Directions: To get to the Palm Springs Indian Canyons, take South Palm Canyon from Highway 111 and drive about two miles to the Indian Canyons tollgate. There are signs posted to help you find your way. After entering the Indian Canyons continue on the main road about 2 1/2 miles to the Trading Post. Park in the spaces provided and follow the signs down the canyon to the trailhead.
After walking down the paved trail that leads from the Trading Post, continue to the right up into the canyon. You will be treated to abundant groves of Palm Trees and other desert vegetation, as well as many different types of desert wildlife. Continue hiking upstream for about 1/2 mile where you will cross over the stream bed and head up the left side of the canyon. After about another 1/4 of a mile you will come to an intersection. To continue further up the Palm Canyon Trail turn right and cross over the creek. Here you will begin to climb above the oasis. If you are prepared and willing, you can continue up this trail for 15 miles where it intersects Highway 74 south of Pinon Pines. However, don’t try this unless you are in extremely good shape and have proper provisions. If you are not into hiking the full 15 miles to Pinon Pines, Palm Canyon offers many other trails that will give the hiker beautiful views of the oasis, waterfalls, and the beautiful rugged San Jacinto mountains, and the Santa Rosa mountains in the distance. Some of the favorite destinations in Palm Canyon include ” Lost Paradise “, and “Bullseye Rock”.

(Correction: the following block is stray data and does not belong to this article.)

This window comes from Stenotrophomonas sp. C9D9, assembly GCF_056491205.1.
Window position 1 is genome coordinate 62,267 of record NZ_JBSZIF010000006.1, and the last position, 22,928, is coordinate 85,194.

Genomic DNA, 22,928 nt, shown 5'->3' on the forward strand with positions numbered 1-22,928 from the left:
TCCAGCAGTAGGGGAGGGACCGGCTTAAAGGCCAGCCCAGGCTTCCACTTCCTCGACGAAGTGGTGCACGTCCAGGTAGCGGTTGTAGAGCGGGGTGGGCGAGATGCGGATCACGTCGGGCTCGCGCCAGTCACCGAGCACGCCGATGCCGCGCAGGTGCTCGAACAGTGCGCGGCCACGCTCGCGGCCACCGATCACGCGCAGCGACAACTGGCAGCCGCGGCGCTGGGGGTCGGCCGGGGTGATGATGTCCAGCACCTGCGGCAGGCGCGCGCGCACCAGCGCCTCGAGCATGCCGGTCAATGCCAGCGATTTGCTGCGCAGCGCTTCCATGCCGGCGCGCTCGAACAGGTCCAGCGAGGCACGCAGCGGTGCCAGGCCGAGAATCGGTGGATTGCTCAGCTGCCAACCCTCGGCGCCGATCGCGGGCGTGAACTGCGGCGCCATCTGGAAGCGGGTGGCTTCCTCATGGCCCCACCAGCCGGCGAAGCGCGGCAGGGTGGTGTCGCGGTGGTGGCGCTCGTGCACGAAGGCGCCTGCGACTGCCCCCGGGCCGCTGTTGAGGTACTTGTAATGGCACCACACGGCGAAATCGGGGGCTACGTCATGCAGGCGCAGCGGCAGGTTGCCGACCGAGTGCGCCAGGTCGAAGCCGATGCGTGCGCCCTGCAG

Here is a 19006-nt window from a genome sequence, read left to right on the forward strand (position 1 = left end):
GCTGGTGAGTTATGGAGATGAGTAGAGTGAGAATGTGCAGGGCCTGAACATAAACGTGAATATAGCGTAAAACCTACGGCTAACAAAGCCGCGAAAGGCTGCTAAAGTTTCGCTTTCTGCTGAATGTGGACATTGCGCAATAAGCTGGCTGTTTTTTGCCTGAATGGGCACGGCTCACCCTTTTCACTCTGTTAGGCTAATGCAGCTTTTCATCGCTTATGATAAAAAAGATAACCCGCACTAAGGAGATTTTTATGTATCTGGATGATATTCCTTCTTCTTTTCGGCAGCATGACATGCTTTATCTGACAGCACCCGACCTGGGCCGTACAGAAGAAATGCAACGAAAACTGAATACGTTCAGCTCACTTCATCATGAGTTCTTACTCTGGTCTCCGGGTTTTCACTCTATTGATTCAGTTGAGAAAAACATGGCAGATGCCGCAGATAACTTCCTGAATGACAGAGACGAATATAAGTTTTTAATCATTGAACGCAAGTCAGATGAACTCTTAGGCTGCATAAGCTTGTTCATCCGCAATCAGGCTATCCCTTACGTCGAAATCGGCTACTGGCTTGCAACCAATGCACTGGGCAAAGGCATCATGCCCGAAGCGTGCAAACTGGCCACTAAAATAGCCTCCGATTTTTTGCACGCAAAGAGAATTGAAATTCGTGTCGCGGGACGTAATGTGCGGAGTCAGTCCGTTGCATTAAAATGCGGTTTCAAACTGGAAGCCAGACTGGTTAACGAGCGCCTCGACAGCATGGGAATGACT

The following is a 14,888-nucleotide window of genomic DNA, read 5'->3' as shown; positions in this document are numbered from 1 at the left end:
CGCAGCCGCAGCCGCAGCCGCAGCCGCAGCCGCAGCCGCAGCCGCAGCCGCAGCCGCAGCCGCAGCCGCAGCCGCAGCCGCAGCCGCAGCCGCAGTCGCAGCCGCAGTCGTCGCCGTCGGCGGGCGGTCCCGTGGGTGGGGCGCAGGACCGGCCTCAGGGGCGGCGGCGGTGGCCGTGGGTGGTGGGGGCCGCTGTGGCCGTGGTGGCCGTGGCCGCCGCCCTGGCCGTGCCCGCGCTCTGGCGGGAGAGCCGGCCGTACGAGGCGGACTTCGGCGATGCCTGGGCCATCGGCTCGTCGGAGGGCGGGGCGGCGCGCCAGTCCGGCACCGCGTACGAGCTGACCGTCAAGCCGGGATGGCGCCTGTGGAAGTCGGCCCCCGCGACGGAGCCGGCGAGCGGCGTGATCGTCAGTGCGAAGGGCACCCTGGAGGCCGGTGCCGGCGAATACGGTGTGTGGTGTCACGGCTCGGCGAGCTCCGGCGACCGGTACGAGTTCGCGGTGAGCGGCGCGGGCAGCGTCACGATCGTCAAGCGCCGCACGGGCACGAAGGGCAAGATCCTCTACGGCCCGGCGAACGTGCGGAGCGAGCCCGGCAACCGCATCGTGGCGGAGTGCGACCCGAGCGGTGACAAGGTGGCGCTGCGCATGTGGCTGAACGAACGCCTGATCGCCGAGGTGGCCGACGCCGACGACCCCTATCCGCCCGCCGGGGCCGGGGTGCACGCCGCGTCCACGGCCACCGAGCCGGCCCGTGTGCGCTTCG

During warm weather be advised that there are rattlesnakes in the area ( especially in Palm Canyon because of the abundant water and food supply, see photo below … ), so watch your step and stay on the trail. Be sure to bring plenty of water, and hike safely by following these hiking tips.
Look Out For Rattlesnakes
I don’t want to scare anyone, but I have seen several rattlesnakes after descending down into Palm Canyon from the trading post. Remember, they don’t want to mess with you any more than you want to mess with them. Leave them alone, don’t go walking through areas where you cannot see where you are stepping, and you really have nothing to worry about. Just be aware, and be smart!!
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Hiking & Dogs
As of August of 2019 dogs are now prohibited all year on the Museum Trail, South Lykken Trail, North Lykken Trail and Araby Trail. Palm Springs city staff will warn and educate first-time violators, but anyone caught a second time could face fines of up to $500.
Other valley cities also prohibit dogs on trails as well. Your best bet is to leave dogs at home for these trails.
Where can I hike with my dog?
For information on where you can hike with your dogs in the area check out our list of dog-friendly trails that we know of.
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